Wednesday, December 01, 2010

Routine Prediction

Not everybody remembers how easy it is and how effective it can be to add (or correct) a few points at the beginning of the FID. Two years ago I explained how Linear Prediction works and how we can extrapolate the FID in both directions. This time I will show a simple practical application.
I have observed that, in recent years, C-13 spectra acquired on Varian instruments require a much-larger-then-it-used-to-be phase correction. When I say correction, I mean first-order phase correction, because the zero-order correction is merely a different way of representing the same thing (a different perspective).
A large first-order phase correction can be substituted with linear prediction. I will show the advantage with a F-19 example, yet the concept is general.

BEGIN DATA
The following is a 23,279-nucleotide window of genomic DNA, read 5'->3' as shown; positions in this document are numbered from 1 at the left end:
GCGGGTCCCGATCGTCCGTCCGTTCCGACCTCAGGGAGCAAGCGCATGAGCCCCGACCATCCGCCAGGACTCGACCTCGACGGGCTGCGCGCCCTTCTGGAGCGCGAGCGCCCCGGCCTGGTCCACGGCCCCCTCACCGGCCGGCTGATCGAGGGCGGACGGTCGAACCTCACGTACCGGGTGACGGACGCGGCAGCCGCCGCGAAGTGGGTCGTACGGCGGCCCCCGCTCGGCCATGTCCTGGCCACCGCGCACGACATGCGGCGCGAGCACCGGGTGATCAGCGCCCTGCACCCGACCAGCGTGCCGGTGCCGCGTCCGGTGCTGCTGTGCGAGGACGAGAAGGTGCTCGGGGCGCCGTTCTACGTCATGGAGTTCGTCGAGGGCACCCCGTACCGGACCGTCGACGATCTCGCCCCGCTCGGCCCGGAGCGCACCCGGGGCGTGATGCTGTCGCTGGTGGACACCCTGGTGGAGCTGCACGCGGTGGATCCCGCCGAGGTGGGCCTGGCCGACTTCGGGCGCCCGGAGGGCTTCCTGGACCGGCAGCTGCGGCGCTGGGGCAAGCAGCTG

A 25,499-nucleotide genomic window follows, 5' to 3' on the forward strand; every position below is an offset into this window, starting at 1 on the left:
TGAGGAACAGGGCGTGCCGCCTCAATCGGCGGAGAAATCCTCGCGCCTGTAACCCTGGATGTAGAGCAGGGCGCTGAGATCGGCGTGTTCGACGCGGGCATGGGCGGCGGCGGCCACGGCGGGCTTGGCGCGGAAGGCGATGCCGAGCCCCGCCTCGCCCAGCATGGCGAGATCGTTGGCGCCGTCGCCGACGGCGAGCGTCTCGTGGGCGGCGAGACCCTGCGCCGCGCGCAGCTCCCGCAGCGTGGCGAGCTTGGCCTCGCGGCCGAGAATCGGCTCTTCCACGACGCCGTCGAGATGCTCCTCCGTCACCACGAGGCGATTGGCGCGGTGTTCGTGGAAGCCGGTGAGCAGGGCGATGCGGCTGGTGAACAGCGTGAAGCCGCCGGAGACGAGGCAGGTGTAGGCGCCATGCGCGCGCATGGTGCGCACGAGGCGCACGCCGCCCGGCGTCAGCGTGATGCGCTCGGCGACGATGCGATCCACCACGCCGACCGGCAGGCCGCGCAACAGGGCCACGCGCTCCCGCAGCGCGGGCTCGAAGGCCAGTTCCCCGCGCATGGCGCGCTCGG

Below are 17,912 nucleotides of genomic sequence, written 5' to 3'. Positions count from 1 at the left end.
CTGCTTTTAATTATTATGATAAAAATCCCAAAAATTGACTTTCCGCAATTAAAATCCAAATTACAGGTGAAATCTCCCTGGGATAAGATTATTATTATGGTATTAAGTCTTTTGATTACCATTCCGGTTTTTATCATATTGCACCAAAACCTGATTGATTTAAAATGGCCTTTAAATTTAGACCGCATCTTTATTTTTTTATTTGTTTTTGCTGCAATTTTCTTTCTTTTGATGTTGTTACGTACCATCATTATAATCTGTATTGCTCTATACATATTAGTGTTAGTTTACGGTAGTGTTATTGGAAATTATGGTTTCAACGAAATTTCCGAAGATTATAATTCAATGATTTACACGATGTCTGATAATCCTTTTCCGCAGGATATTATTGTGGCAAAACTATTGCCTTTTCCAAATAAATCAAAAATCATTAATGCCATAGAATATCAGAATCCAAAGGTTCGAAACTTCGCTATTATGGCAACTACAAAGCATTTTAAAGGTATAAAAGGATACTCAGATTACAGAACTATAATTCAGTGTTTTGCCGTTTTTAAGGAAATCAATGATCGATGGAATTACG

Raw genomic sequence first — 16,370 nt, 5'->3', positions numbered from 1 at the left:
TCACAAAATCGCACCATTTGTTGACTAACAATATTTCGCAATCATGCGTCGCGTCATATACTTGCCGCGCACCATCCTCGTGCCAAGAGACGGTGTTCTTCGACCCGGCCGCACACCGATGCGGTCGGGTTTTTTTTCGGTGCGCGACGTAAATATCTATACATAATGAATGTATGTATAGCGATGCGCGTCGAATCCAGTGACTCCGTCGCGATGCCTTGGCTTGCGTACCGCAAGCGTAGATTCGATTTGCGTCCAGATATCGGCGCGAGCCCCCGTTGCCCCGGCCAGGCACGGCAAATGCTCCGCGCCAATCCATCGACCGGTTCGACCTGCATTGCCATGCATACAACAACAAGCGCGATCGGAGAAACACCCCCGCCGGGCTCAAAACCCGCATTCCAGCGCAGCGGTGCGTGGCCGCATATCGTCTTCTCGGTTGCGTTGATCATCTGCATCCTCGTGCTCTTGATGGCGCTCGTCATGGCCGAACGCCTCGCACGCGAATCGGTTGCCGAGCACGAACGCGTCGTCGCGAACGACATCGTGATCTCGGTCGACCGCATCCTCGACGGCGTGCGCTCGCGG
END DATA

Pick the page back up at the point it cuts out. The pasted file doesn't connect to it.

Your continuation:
The spectrum, after FT and before phase correction, looks well acquired. Now we apply the needed correction, which amounts to no less than 1073 degrees.

Have you noticed what happened to the baseline? It's all predictable. When you increase the phase correction, the baseline starts rolling. The higher the phase correction, the shorter the waves. With modern method for correcting the baseline we eliminate all the waves, yet there are two potential problems: 1) The common methods for automatic phase correction will have an hard time. 2) If you prefer manual phase correction, you need an expert eye to assess the symmetry of the peaks over such a rolling baseline. Anyway, just to show you that linear prediciton is not a necessity, here is the spectrum after applying standard baseline correction:

Now let's start from the FID again, this time applying linear prediction. one way to use it is to add the 3 missing points at the beginning. The result, after a mild phase correction (<10°) and before the baseline correction is:

The lesson is: by adding the missing points we correct the phase.
Alternatively we can both add the 3 missing points and recalculate the next 4 points. In this way the baseline improves a lot:

The lesson is: by recalculating the first few points of the FID we can correct the baseline of the frequency domain spectrum.